Tuesday, February 26, 2013

Who Has Shaped Your Creative Journey?

One of the topics last week in my online creativity class was acknowledging those who have had an impact on one's creative journey. I would like to take this opportunity to acknowledge someone who made a big difference in my life.  While working in my former career in human resources I began taking watercolor classes. I took a few classes, but the instructors were uninspiring. Basically they just taught us to paint the way they painted. The class was structured so that we all painted the same thing.

I was about to give up on watercolor when I decided to take one more class from a different instructor, Veronica Potter. What a difference! She gave us tips about working with watercolors and showed us some techniques, but we were free to do what we wanted. She opened my eyes to a new way of working. I wouldn't call her a mentor, because we didn't have a long term connection, yet she had a huge impact on the course of my journey. The bottom line is I would never have pursued my art full-time if it wasn't for her.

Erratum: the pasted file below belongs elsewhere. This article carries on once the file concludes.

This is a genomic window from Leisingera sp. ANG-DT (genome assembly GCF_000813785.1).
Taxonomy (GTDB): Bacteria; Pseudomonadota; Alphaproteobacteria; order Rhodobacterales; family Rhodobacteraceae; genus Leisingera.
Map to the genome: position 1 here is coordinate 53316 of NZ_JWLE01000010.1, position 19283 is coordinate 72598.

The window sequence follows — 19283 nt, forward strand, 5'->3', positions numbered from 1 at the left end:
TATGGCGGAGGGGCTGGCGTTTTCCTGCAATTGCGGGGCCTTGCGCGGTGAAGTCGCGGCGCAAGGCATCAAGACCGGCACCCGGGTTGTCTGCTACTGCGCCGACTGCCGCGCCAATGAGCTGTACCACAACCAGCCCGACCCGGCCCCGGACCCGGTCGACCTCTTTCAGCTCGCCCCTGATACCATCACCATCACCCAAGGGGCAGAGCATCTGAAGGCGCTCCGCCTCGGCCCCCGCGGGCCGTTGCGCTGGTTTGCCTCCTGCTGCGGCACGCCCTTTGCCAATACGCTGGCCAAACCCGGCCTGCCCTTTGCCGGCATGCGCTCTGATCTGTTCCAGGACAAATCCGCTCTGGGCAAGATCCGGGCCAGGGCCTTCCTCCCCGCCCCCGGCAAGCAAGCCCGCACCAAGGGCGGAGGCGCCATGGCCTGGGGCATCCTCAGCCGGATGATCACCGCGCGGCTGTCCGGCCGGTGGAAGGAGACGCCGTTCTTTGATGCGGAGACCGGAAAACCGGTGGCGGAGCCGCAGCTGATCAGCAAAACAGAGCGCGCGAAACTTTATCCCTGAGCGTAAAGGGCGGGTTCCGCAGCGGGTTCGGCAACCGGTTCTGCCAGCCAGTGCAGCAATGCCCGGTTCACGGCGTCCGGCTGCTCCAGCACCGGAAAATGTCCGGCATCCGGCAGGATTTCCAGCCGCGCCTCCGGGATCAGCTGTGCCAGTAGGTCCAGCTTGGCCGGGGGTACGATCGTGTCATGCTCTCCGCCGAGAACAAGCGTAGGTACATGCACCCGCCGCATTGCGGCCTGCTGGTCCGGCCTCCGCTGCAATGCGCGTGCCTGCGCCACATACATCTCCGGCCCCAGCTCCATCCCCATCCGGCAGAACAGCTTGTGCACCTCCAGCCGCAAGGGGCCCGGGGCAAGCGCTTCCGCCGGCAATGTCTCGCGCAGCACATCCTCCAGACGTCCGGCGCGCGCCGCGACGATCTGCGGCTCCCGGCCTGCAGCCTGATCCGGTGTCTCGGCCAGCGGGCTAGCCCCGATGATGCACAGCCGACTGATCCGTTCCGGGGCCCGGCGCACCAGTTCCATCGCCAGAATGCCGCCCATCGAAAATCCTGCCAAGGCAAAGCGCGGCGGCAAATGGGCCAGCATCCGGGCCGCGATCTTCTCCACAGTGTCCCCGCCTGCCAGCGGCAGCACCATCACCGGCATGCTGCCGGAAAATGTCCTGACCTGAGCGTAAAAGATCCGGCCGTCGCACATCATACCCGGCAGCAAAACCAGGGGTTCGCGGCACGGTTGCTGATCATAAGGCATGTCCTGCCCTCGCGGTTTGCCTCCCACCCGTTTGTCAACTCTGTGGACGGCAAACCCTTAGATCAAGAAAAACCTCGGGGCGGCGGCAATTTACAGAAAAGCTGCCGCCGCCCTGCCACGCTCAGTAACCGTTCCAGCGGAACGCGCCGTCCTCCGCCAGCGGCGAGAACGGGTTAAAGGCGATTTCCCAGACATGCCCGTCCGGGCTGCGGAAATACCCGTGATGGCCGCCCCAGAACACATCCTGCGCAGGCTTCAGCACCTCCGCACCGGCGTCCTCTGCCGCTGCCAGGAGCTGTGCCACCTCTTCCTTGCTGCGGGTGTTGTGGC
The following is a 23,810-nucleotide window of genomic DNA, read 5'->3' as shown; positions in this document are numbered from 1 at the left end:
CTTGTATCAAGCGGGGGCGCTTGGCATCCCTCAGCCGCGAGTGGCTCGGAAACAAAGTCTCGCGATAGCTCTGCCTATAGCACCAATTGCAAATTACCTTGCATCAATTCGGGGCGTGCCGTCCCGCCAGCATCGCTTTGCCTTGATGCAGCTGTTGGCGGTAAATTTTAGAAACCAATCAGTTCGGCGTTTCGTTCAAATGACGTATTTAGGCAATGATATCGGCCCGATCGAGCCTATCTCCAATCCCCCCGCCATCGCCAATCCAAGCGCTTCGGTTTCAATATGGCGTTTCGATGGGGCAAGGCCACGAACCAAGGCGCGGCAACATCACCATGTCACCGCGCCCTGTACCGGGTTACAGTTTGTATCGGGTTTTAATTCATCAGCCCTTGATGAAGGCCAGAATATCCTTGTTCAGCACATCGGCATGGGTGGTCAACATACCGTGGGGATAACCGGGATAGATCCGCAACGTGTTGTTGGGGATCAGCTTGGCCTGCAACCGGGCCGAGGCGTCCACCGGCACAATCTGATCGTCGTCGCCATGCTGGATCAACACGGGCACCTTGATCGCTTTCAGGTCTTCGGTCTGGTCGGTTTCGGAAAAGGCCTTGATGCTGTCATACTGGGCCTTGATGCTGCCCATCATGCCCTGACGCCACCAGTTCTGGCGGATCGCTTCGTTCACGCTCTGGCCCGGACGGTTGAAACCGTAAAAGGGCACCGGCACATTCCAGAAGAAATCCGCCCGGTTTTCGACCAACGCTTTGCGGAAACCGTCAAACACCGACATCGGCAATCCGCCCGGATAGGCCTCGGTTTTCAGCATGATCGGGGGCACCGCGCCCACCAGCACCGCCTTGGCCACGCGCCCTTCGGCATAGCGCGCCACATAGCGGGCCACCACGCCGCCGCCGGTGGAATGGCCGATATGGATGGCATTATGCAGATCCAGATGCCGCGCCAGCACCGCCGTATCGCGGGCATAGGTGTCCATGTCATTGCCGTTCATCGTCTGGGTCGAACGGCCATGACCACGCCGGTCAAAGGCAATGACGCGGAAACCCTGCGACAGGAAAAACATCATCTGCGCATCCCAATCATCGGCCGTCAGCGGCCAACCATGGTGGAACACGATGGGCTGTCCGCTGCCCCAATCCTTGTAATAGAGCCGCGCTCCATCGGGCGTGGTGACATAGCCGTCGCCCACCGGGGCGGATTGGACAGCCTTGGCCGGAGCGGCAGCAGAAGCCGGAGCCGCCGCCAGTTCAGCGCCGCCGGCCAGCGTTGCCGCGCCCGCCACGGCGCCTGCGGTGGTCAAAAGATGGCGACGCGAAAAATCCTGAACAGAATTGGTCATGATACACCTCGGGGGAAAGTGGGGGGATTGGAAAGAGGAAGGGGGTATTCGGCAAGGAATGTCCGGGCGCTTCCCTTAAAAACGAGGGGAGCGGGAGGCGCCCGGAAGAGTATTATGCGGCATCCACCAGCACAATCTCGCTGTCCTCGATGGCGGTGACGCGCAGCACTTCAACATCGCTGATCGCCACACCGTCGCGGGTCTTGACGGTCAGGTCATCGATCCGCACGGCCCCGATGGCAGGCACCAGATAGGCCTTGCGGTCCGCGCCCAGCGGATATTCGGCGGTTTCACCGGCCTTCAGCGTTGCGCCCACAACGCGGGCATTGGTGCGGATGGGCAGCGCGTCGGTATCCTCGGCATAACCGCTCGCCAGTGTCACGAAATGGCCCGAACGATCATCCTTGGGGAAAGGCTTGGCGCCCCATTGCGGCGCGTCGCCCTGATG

Fast forward a few years. I often thought about Veronica and felt that I wanted to let her know about the impact she had. I wasn't sure how to get in touch with her since she wasn't teaching at the school anymore. Then one day I saw her at an art supply store. She was teaching a painting class there. I took advantage of the opportunity and told her how much of an impact she had on my journey. It felt great to finally thank her in person and I think she really enjoyed hearing it.

Who has shaped your creative journey?

Tuesday, February 19, 2013

Art Movie Night

Last year we implemented art movie night at our house.  A couple of times a month, we check out an art documentary from the library. We started it as a way to spark our creativity and gain some inspiration.  We don't limit ourselves to visual artists, we've watched documentaries about performing artists as well.

I have found it both enjoyable and inspirational.  I always get something out of it.  Even if I don't particularly care for the artist's style, I like to see how they approach the creative process and hear their philosophy. Often I find a serendipitous message that comes just when I need it.